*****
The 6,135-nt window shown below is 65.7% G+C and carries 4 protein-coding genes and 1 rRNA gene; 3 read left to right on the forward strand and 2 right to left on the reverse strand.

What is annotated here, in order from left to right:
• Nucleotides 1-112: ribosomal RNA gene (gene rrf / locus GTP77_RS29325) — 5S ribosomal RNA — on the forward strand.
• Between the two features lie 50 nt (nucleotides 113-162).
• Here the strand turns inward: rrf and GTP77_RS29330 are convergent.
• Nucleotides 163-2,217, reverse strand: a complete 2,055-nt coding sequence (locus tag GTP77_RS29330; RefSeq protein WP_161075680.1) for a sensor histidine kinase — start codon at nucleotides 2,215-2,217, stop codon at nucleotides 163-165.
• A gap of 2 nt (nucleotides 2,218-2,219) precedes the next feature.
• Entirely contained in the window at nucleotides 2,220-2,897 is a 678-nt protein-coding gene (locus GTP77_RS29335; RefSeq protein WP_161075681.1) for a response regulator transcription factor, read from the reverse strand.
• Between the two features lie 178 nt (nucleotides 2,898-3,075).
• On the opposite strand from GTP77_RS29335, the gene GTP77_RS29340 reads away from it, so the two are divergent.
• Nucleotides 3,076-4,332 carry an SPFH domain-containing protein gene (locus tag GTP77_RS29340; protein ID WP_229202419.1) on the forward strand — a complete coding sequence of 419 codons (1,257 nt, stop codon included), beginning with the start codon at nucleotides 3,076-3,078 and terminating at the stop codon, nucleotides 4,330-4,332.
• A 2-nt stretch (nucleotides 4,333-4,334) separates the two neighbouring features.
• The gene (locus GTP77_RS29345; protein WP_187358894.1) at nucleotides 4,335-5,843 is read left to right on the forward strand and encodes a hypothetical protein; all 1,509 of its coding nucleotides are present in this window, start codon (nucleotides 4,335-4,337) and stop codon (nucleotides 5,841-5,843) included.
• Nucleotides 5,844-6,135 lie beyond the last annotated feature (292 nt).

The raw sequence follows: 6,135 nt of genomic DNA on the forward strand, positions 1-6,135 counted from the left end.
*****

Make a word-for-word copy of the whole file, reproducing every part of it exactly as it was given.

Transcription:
The 6,135-nt window shown below is 65.7% G+C and carries 4 protein-coding genes and 1 rRNA gene; 3 read left to right on the forward strand and 2 right to left on the reverse strand.

What is annotated here, in order from left to right:
• Nucleotides 1-112: ribosomal RNA gene (gene rrf / locus GTP77_RS29325) — 5S ribosomal RNA — on the forward strand.
• Between the two features lie 50 nt (nucleotides 113-162).
• Here the strand turns inward: rrf and GTP77_RS29330 are convergent.
• Nucleotides 163-2,217, reverse strand: a complete 2,055-nt coding sequence (locus tag GTP77_RS29330; RefSeq protein WP_161075680.1) for a sensor histidine kinase — start codon at nucleotides 2,215-2,217, stop codon at nucleotides 163-165.
• A gap of 2 nt (nucleotides 2,218-2,219) precedes the next feature.
• Entirely contained in the window at nucleotides 2,220-2,897 is a 678-nt protein-coding gene (locus GTP77_RS29335; RefSeq protein WP_161075681.1) for a response regulator transcription factor, read from the reverse strand.
• Between the two features lie 178 nt (nucleotides 2,898-3,075).
• On the opposite strand from GTP77_RS29335, the gene GTP77_RS29340 reads away from it, so the two are divergent.
• Nucleotides 3,076-4,332 carry an SPFH domain-containing protein gene (locus tag GTP77_RS29340; protein ID WP_229202419.1) on the forward strand — a complete coding sequence of 419 codons (1,257 nt, stop codon included), beginning with the start codon at nucleotides 3,076-3,078 and terminating at the stop codon, nucleotides 4,330-4,332.
• A 2-nt stretch (nucleotides 4,333-4,334) separates the two neighbouring features.
• The gene (locus GTP77_RS29345; protein WP_187358894.1) at nucleotides 4,335-5,843 is read left to right on the forward strand and encodes a hypothetical protein; all 1,509 of its coding nucleotides are present in this window, start codon (nucleotides 4,335-4,337) and stop codon (nucleotides 5,841-5,843) included.
• Nucleotides 5,844-6,135 lie beyond the last annotated feature (292 nt).

The raw sequence follows: 6,135 nt of genomic DNA on the forward strand, positions 1-6,135 counted from the left end.